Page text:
Air Pollution and the Railways, threat to human life

Air Pollution and the Railways, threat to human life


During our fight with the deadly coronavirus, we heard another terrible news where some reports suggested that Air Pollution can intensify COVID 19, it may alter lung cells to increase the number of SARS CoV 2 virus receptors. Air Pollution is not a new problem that we are facing, it is a  global health emergency and there is no doubt that if we are moving with this pace it will become more dangerous in the coming years.

Graph showing major risk factors to human health


Air pollution is a silent killer it does not attack directly, but it made us sick day by day. Many people lost their lives due to air pollution every year and many are suffering from serious health consequences due to this. If we look at the report of 2019 released by WHO Air pollution kills an approximate 7 million people worldwide every year. WHO data shows that 9 out of 10 people breathe air that contains a high level of pollutants. The health hazards that can cause due to Air Pollution are:-

  •  Lung Cancer
  • Cardiovascular disease
  • emphysema
  • Pneumonia
  • Respiratory diseases 


In the last few decades, awareness among the people regarding environmental concern had come. But whenever we thought about reducing air pollution one of the most important things we are suggesting is of using public transport as much as possible. The railways, along with the positive influence on the economic development of the regions have also caused irreparable damage to the environment. Railways are the lifeline of millions of people, but are also responsible for causing Air Pollution in both direct and indirect ways. We know that the rail engines are run through Electricity, Coal or Diesel.  In most of the countries, Diesel fuel has preferred to use as a fuel for railway locomotive because of its lower volatility, lower cost, and common availability but, it releases polluted air. Trains are more energy-efficient than automobiles, but they have their own effects on the environment, including major pollutants emitted from the diesel-powered locomotives are:

  • Carbon dioxide (CO2)
  • Methane (CH4)
  • Carbon monoxide (CO)
  • Niisgen oxides (NOx),
  • Nitrous oxide (N2O), 
  • Sulphurusesoxide (SO2)
  • Non-methane volatile organic compounds (NMVOC)
  • Particulate matter (PM)
  • Hydrocarbon (HC)

It contributes to air pollution and negative health effects. Coal is used for producing electricity which later on uses for this engine. Pollution from electric trains can also lead to poor air quality due to the production of metal-rich ultrafine particles from brake linings, friction between wheel and rail, and from overhead pantographs.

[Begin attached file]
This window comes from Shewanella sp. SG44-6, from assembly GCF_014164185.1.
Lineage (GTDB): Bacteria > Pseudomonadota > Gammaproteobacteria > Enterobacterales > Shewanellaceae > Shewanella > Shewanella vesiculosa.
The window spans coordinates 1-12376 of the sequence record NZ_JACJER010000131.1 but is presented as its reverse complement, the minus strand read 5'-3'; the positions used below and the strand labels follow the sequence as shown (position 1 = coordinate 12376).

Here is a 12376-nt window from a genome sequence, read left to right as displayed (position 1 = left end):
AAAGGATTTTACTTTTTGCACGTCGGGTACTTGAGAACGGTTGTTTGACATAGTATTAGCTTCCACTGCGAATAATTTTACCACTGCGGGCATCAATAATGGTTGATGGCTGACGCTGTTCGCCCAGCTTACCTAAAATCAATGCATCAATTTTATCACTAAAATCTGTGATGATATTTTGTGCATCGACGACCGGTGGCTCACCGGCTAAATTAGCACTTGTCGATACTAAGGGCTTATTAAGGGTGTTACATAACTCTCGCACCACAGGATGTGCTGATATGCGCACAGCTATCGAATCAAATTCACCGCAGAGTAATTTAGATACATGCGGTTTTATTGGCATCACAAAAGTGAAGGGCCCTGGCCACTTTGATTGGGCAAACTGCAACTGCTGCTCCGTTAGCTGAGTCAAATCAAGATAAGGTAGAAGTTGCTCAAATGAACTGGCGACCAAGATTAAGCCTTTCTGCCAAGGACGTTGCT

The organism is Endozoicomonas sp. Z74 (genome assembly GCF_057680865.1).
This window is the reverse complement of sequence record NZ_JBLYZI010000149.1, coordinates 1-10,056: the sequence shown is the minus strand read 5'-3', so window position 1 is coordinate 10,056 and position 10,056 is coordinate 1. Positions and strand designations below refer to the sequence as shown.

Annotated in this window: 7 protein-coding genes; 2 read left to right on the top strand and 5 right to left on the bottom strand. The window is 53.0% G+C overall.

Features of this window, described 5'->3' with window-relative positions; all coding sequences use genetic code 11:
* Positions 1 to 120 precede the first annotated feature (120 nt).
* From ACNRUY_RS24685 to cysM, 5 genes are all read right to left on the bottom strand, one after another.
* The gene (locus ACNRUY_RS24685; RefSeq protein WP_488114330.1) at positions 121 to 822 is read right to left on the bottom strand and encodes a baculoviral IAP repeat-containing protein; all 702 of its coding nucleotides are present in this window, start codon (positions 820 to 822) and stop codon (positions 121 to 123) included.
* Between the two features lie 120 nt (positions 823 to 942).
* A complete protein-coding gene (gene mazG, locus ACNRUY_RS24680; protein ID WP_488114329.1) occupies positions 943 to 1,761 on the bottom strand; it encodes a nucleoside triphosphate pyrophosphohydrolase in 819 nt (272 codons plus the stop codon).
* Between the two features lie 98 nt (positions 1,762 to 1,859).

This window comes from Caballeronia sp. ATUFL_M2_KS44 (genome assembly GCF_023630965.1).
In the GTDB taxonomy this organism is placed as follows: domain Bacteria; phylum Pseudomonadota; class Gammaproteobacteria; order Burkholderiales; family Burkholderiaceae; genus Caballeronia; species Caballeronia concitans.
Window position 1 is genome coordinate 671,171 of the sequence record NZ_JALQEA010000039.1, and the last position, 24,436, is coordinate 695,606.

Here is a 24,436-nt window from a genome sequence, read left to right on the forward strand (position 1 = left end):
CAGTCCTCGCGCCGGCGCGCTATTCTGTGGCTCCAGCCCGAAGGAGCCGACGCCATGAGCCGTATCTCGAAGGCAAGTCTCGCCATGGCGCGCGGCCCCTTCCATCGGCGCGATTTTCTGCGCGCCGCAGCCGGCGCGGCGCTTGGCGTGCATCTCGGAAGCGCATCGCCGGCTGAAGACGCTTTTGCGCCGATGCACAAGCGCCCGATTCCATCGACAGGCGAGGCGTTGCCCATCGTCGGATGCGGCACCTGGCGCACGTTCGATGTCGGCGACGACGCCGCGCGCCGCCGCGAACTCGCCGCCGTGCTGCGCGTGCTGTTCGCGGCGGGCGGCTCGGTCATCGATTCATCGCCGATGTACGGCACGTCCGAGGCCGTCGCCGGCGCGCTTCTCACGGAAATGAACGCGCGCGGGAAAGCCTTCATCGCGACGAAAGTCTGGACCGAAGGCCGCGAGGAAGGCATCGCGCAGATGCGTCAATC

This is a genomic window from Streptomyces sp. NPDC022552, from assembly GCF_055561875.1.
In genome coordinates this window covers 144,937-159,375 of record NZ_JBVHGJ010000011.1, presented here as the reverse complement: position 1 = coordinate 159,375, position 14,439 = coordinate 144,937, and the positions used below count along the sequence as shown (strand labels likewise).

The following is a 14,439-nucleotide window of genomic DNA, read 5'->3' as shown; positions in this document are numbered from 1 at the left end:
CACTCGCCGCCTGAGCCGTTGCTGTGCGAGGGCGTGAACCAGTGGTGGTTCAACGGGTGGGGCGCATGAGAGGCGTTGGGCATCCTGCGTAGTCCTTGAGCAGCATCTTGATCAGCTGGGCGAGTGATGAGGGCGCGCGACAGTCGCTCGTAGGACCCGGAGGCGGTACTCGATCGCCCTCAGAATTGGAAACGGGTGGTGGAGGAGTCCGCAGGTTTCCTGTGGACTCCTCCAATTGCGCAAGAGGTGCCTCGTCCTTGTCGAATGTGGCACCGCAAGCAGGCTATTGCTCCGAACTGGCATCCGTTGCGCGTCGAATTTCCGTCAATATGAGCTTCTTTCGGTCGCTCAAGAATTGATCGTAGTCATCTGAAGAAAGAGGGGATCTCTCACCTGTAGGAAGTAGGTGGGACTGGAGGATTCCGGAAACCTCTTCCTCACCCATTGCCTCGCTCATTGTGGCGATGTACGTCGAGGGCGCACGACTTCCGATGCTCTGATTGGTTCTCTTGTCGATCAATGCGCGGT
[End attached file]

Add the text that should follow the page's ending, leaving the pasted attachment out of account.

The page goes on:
Many studies reported higher levels of PM10  and PM2.5 near railways, higher than the standard level allowed. Trains are complex pieces of machinery, and it’s not as simple as a car which starts just by turning the key. Trains can be left idling on platforms, spewing particulate matter into an enclosed environment. It creates disturbances and has bad consequences on air, soil and water pollution, as well as noise and vibration, which may alter species. The two most known disturbances of railways are the noise and vibrations caused by passing trains. Apart from these, railways are also responsible for a large number of emissions that cover a wide range of pollutants and toxic substances that affect the atmosphere.  

The emission of toxic gases is the main source of environmental pollution all over the world.  These emissions depend mainly on the type of transport and fuel. Possible sources of contaminants related to railways include diesel exhaust, and the abrasion of brakes, wheels, and rails, as well as dust from the transport of minerals and treated railway ties.


Recent occupational health standards are not suitable for enclosed railway stations and need to be reconsidered. More measurements of the levels of particulates and nitrogen dioxide in enclosed railway stations need to be undertaken. Air pollution from diesel emissions is becoming an increased international concern, and whilst attention has been primarily focused on the automotive industry, concerns have also been raised about emissions from diesel rail vehicles has initiated major steps to address pollution. 

Globally, air pollution is responsible for more deaths than any other serious risk factors such as malnutrition, alcohol, physical inactivity etc. And for combat, this crisis we should move forward to reduce dependency on traditional resources. Hydrogen can be produced using other methods and from renewable energy sources, e.g. electricity from solar photovoltaic and electrolysis of water. We also have to encourage more sustainable transportation.

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